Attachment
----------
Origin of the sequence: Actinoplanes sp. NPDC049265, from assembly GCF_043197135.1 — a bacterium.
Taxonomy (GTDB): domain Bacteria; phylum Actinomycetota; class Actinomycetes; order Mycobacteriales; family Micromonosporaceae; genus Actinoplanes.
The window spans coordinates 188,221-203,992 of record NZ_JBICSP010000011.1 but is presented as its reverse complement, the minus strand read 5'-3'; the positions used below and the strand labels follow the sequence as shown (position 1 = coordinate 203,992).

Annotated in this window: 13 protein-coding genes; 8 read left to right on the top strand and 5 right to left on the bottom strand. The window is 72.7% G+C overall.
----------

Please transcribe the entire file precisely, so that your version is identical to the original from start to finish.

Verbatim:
Origin of the sequence: Actinoplanes sp. NPDC049265, from assembly GCF_043197135.1 — a bacterium.
Taxonomy (GTDB): domain Bacteria; phylum Actinomycetota; class Actinomycetes; order Mycobacteriales; family Micromonosporaceae; genus Actinoplanes.
The window spans coordinates 188,221-203,992 of record NZ_JBICSP010000011.1 but is presented as its reverse complement, the minus strand read 5'-3'; the positions used below and the strand labels follow the sequence as shown (position 1 = coordinate 203,992).

Annotated in this window: 13 protein-coding genes; 8 read left to right on the top strand and 5 right to left on the bottom strand. The window is 72.7% G+C overall.